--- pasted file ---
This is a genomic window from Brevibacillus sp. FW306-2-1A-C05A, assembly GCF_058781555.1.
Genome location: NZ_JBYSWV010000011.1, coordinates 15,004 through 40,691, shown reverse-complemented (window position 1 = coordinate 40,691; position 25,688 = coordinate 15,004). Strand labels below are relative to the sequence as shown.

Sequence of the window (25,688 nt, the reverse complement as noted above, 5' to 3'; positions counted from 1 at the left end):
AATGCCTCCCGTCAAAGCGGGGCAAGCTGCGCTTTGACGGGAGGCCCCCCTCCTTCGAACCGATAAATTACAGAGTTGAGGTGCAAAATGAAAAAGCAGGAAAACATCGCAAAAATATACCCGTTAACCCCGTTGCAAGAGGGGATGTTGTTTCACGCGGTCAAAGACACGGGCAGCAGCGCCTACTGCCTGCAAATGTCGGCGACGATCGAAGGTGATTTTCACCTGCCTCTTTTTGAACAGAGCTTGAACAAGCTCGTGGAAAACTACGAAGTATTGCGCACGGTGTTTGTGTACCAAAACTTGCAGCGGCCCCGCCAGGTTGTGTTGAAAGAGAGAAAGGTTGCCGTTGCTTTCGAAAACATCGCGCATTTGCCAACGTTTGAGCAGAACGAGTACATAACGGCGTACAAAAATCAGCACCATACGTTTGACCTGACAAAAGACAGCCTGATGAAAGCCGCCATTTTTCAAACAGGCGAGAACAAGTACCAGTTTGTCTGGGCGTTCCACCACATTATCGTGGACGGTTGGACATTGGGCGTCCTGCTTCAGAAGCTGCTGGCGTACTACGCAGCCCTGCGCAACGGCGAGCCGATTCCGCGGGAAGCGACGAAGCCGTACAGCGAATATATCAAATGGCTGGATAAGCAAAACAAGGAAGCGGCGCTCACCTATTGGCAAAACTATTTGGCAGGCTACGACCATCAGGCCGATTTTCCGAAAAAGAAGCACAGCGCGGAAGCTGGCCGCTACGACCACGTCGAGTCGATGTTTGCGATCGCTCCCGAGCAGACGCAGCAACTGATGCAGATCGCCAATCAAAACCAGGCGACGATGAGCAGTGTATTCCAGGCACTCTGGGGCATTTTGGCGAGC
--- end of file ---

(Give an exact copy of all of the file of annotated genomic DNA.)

This is a genomic window from Brevibacillus sp. FW306-2-1A-C05A, assembly GCF_058781555.1.
Genome location: NZ_JBYSWV010000011.1, coordinates 15,004 through 40,691, shown reverse-complemented (window position 1 = coordinate 40,691; position 25,688 = coordinate 15,004). Strand labels below are relative to the sequence as shown.

Sequence of the window (25,688 nt, the reverse complement as noted above, 5' to 3'; positions counted from 1 at the left end):
AATGCCTCCCGTCAAAGCGGGGCAAGCTGCGCTTTGACGGGAGGCCCCCCTCCTTCGAACCGATAAATTACAGAGTTGAGGTGCAAAATGAAAAAGCAGGAAAACATCGCAAAAATATACCCGTTAACCCCGTTGCAAGAGGGGATGTTGTTTCACGCGGTCAAAGACACGGGCAGCAGCGCCTACTGCCTGCAAATGTCGGCGACGATCGAAGGTGATTTTCACCTGCCTCTTTTTGAACAGAGCTTGAACAAGCTCGTGGAAAACTACGAAGTATTGCGCACGGTGTTTGTGTACCAAAACTTGCAGCGGCCCCGCCAGGTTGTGTTGAAAGAGAGAAAGGTTGCCGTTGCTTTCGAAAACATCGCGCATTTGCCAACGTTTGAGCAGAACGAGTACATAACGGCGTACAAAAATCAGCACCATACGTTTGACCTGACAAAAGACAGCCTGATGAAAGCCGCCATTTTTCAAACAGGCGAGAACAAGTACCAGTTTGTCTGGGCGTTCCACCACATTATCGTGGACGGTTGGACATTGGGCGTCCTGCTTCAGAAGCTGCTGGCGTACTACGCAGCCCTGCGCAACGGCGAGCCGATTCCGCGGGAAGCGACGAAGCCGTACAGCGAATATATCAAATGGCTGGATAAGCAAAACAAGGAAGCGGCGCTCACCTATTGGCAAAACTATTTGGCAGGCTACGACCATCAGGCCGATTTTCCGAAAAAGAAGCACAGCGCGGAAGCTGGCCGCTACGACCACGTCGAGTCGATGTTTGCGATCGCTCCCGAGCAGACGCAGCAACTGATGCAGATCGCCAATCAAAACCAGGCGACGATGAGCAGTGTATTCCAGGCACTCTGGGGCATTTTGGCGAGC